“If they’d done that,” says Allen, “we would now be at maybe 10 per cent carbon capture. Since [fossil fuel company] profits for the last 30 years have been pretty substantial, they wouldn’t have had to invest a high percentage to kick-start the global carbon capture industry.” One thing a court could still do is require companies to get rid of CO2, says Allen.
A critical question is how long governments and corporations have known about the threats of climate change. Several plaintiffs say they have found evidence that bosses were aware of the climate consequences of their activities long ago, but denied it to their investors, customers and the wider public. In the case of Exxon, a 2017 study by Geoffrey Supran and Naomi Oreskes of Harvey University suggested that the company’s internal research tied its products to climate change as early as 1977.
“A legal case could be made that oil companies should invest in carbon capture”
When it comes to political awareness in Washington DC, the expert witnesses in the US climate kids’ case will probably highlight the loss of innocence as dating back to 1965. That was when a report from President Lyndon Johnson’s Science Advisory Committee reported rising CO2 in the atmosphere, for which “at least during the recent past, fossil fuel combustion has been the only significant source”. The committee’s environmental pollution panel warned that by 2000 this increase “may be sufficient to produce measurable and perhaps marked changes in climate” that “could be deleterious from the point of view of human beings”.
One expert helping the climate kids, Gus Speth, a senior environmental adviser to President Jimmy Carter in the 1970s, has reviewed US government climate policy over the past half-century. “The federal government knowingly set and stayed a course for major climate change, with terrible consequences to be endured especially by present-day young people and future generations,” he says, calling this “the greatest dereliction of civic responsibility in the history of the republic”.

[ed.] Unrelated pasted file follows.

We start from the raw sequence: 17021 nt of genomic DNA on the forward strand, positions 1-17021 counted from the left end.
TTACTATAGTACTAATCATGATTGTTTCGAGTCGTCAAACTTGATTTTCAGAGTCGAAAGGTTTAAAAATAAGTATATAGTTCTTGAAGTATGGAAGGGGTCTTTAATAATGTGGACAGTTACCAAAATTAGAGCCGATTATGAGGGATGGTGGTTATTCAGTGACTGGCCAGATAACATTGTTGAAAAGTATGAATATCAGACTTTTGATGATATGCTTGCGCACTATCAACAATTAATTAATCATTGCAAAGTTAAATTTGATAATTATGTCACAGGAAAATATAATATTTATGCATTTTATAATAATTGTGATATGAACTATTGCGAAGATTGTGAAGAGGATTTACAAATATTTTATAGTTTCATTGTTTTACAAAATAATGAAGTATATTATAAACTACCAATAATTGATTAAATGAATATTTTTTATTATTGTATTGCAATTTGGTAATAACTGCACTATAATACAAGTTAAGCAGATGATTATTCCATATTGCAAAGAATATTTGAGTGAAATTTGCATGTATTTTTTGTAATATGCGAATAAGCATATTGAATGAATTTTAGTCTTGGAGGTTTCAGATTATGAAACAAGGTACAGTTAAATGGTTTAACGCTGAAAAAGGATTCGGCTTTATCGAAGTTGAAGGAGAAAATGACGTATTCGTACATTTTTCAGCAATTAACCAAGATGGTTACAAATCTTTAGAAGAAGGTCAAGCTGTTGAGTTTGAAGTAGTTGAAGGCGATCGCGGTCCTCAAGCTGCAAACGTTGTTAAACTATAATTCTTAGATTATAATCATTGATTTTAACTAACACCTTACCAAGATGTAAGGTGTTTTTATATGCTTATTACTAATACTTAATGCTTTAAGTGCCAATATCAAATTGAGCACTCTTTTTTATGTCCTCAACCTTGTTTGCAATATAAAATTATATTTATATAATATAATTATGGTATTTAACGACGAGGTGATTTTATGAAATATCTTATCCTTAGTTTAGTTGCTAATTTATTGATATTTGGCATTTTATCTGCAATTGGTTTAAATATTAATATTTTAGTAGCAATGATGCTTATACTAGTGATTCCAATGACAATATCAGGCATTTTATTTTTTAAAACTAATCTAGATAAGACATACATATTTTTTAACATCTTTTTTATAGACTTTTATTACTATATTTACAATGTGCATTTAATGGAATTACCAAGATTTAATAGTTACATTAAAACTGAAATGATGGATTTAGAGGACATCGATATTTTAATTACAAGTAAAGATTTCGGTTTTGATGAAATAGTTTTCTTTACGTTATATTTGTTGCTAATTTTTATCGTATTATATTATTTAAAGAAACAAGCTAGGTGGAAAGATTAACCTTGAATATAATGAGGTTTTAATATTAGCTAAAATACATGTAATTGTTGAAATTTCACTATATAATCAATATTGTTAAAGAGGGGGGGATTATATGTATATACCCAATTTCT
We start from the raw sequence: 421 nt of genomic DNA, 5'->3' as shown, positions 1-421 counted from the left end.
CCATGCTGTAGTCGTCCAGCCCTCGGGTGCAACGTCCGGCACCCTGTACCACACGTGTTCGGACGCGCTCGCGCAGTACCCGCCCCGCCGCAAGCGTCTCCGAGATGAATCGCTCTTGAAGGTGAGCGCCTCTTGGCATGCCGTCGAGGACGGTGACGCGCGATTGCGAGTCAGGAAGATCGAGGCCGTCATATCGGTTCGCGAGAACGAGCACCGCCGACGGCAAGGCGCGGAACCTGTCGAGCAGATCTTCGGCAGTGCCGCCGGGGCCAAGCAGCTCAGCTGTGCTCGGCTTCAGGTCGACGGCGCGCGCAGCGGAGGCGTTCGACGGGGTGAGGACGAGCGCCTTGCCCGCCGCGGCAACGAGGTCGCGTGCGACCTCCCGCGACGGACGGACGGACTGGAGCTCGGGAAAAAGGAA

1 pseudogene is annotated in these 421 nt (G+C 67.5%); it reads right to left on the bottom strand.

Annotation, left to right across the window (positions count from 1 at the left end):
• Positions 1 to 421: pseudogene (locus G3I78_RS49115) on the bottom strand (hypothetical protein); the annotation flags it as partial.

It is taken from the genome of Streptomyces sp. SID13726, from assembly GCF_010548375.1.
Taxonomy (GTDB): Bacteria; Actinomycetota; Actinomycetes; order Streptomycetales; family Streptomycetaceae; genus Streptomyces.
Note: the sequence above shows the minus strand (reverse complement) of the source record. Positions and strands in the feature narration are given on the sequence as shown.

Allen suggests the US may provide a unique opportunity for litigants because it has abandoned the international climate process. An obvious defence for governments and corporations alike is that the courts have no jurisdiction because the global community has taken charge of fighting climate change with treaties such as the Paris Agreement. Those in the dock can argue that they are doing everything that the international community has demanded of them, based on solid science.
In many countries, that might be a plausible defence. But in the US, where the president contests the science and has said he intends to withdraw from the Paris Agreement, the courts may rule that international law has no jurisdiction. If the government continues to set itself against climate science, and places itself outside the ambit of international policy-making, then who is left to judge it but the country’s own courts?
This article appeared in print under the headline “Polluter pays?”